Be at ease on the call, and don’t forget to have a little fun—it’s an interview not an interrogation.

Mistake #4: Gathering “101-level” info for customers that expect “301-level”

If your readers are industry experts themselves, there are concepts they already understand. For example, a 43-year-old chemical engineer with 20 year’s experience doesn’t want to read about the most basic of basics, like:

“Thermodynamics is an important science that deals with heat, work, and temperature.”

Yeah, no kidding (cue eye-roll). Starting a technical blog post with an intro WAY below your reader’s level of expertise encourages an actual expert reader to move on in a hurry.

Original Content Comes From Deep Experience: 11 steps for more useful (ie less awkward) SME interviews & content creation

Google rewards original content. Duh. The search engine even has an acronym for this concept, “E-E-A-T” which stands for Experience, Expertise, Authoritativeness, and Trustworthiness. Your SMEs are a wellspring of EEAT content that Google loves (readers too).

This is the process we use to conduct interviews, to get unique, authoritative insights from an SME.

Step 1: Clarify what the content marketing team wants

To start, we find out the content marketing team’s intent.

  • Is it an SEO play?
  • Who is the target audience?
  • Where will the call-to-action lead?
  • How does the content fit into the marketing and sales strategy?

Step 2: Research & write a tentative outline

Drafting a preliminary outline of a post before we interview lets the content marketing team know we’re on the same page. Our research for the outline often reveals gaps in our technical knowledge.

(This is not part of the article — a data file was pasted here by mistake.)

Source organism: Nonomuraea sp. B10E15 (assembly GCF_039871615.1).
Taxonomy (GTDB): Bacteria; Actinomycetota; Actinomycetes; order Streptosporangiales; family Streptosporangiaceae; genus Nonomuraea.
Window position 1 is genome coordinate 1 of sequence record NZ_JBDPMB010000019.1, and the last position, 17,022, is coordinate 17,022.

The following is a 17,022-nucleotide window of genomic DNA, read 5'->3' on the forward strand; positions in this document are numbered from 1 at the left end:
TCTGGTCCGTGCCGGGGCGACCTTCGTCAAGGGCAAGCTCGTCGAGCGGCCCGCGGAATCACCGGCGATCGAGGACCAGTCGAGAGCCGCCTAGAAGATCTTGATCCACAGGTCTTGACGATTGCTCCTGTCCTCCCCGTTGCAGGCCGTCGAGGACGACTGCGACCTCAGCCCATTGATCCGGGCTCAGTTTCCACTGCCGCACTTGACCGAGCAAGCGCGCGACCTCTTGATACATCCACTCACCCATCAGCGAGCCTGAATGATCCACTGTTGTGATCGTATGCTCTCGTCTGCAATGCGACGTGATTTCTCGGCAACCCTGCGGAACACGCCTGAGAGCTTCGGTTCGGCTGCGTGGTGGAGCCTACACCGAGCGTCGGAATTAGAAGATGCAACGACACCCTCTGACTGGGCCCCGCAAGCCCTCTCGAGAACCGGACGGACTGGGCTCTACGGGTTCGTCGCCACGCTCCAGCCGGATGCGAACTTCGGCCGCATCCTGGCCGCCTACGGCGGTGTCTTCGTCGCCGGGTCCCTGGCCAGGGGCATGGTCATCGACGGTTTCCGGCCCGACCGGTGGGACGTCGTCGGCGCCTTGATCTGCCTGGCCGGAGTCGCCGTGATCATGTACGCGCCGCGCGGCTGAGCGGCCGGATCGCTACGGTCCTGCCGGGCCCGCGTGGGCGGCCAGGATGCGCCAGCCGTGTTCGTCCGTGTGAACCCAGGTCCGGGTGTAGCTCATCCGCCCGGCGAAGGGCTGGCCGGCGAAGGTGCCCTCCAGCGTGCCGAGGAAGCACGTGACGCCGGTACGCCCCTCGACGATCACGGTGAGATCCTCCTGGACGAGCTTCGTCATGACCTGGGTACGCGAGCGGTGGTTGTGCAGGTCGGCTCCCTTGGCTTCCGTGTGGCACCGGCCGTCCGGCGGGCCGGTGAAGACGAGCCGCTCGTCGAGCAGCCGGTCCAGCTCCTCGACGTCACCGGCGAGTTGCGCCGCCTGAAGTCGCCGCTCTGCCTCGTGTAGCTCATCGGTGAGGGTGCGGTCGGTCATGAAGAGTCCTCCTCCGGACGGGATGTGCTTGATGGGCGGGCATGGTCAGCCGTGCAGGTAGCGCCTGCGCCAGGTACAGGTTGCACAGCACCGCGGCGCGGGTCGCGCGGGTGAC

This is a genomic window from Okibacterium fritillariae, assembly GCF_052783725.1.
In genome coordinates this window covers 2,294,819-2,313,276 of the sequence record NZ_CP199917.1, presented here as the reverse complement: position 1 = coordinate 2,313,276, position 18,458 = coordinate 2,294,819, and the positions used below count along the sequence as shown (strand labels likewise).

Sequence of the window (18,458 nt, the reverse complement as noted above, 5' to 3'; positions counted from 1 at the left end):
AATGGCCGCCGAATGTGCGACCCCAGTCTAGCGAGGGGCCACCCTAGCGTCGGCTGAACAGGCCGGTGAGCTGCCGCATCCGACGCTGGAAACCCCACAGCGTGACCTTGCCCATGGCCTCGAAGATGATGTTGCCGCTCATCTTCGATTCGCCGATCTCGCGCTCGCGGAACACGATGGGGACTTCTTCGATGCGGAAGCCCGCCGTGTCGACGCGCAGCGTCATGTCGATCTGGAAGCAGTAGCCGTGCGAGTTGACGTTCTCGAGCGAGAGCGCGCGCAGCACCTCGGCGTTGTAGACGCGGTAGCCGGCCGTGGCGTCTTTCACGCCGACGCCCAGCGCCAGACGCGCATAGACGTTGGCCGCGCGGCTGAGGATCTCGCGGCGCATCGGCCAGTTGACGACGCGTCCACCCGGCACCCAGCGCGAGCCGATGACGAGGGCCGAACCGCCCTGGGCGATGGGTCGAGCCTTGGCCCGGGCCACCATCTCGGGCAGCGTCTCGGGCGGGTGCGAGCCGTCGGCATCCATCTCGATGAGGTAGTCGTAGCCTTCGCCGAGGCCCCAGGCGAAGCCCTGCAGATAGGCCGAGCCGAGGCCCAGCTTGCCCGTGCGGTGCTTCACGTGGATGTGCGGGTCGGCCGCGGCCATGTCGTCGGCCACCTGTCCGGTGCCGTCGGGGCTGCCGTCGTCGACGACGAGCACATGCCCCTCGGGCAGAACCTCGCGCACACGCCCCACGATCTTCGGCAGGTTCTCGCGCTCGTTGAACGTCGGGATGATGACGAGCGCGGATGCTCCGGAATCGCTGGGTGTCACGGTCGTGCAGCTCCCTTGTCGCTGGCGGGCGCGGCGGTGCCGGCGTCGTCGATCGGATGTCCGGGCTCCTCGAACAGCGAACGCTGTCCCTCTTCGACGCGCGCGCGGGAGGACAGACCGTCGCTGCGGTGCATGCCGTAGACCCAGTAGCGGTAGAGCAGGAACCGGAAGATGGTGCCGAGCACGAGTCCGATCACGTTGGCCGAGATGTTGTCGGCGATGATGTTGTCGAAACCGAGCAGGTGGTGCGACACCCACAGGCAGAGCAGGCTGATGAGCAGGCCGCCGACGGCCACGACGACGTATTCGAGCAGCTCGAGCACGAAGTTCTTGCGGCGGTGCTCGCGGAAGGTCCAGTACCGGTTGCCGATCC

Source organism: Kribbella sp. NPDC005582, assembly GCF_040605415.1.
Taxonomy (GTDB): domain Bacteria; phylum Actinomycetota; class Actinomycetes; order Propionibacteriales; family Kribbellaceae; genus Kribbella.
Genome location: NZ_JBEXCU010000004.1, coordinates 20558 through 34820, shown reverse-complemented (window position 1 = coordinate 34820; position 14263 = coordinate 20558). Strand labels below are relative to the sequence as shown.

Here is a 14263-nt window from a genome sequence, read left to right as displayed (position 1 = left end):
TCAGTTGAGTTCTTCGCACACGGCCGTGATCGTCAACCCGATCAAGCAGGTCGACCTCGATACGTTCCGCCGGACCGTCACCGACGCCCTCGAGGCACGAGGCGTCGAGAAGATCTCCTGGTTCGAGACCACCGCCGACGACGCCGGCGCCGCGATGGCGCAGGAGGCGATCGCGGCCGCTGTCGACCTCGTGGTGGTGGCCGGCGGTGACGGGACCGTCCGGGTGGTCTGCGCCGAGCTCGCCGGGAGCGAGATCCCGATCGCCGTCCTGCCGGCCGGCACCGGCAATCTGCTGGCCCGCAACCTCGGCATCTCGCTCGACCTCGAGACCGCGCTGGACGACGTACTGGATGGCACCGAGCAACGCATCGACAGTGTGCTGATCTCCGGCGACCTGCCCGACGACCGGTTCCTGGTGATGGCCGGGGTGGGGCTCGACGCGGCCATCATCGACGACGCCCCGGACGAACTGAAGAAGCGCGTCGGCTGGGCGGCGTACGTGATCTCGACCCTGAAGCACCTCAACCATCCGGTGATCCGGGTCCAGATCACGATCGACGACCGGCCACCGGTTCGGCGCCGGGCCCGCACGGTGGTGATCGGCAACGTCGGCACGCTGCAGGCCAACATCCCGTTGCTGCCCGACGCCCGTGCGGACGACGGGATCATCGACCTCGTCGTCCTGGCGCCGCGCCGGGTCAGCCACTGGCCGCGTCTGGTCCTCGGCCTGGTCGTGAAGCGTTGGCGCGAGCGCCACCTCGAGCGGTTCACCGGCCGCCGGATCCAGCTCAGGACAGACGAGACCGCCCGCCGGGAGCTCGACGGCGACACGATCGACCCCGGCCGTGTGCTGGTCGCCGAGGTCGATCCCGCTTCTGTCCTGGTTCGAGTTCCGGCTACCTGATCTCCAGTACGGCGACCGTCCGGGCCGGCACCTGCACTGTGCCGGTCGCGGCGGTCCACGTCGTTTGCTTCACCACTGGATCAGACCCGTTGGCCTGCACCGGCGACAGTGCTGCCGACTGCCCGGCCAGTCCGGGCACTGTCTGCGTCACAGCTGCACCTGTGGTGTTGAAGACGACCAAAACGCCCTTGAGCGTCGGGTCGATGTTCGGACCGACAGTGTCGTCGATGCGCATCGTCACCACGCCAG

We use these gaps to our advantage, making them into questions for an expert during our interview; SMEs who love explaining what they do gush information and insight.

Step 3: Keep the interview team small

The fewer people on a call, the better, as it minimizes distraction. Nobody loves panel interviews (we checked).

A one-on-one approach encourages SMEs to be more relaxed and candid with their responses.

Step 4: Get the DETAILS that make GREAT CONTENT

We do our research to show an expert we’re (at least somewhat) informed about a topic. But we also…

  • Ask questions, even if we know the answer. The SME will have years of experience and study. Hence, they’ll have unique, in-depth perspectives. Their insights build on our understanding and can show us a completely different way to look at a topic.
  • Follow tangents if something relevant comes up. We let the conversation flow naturally. But always keep the article’s intent in mind (see Step 1).
  • Ask for examples. The SME’s real-world experience helps us create an article the target audience can relate to. We get specific by asking about a time something happened and what it was like.
  • Capture their verbal gold. Interviews produce “one-of-a-kind” quotes that Google has never seen, and Google likes that. So do readers. Using the exact words in an article that an SME used to explain something is the definition of authentic.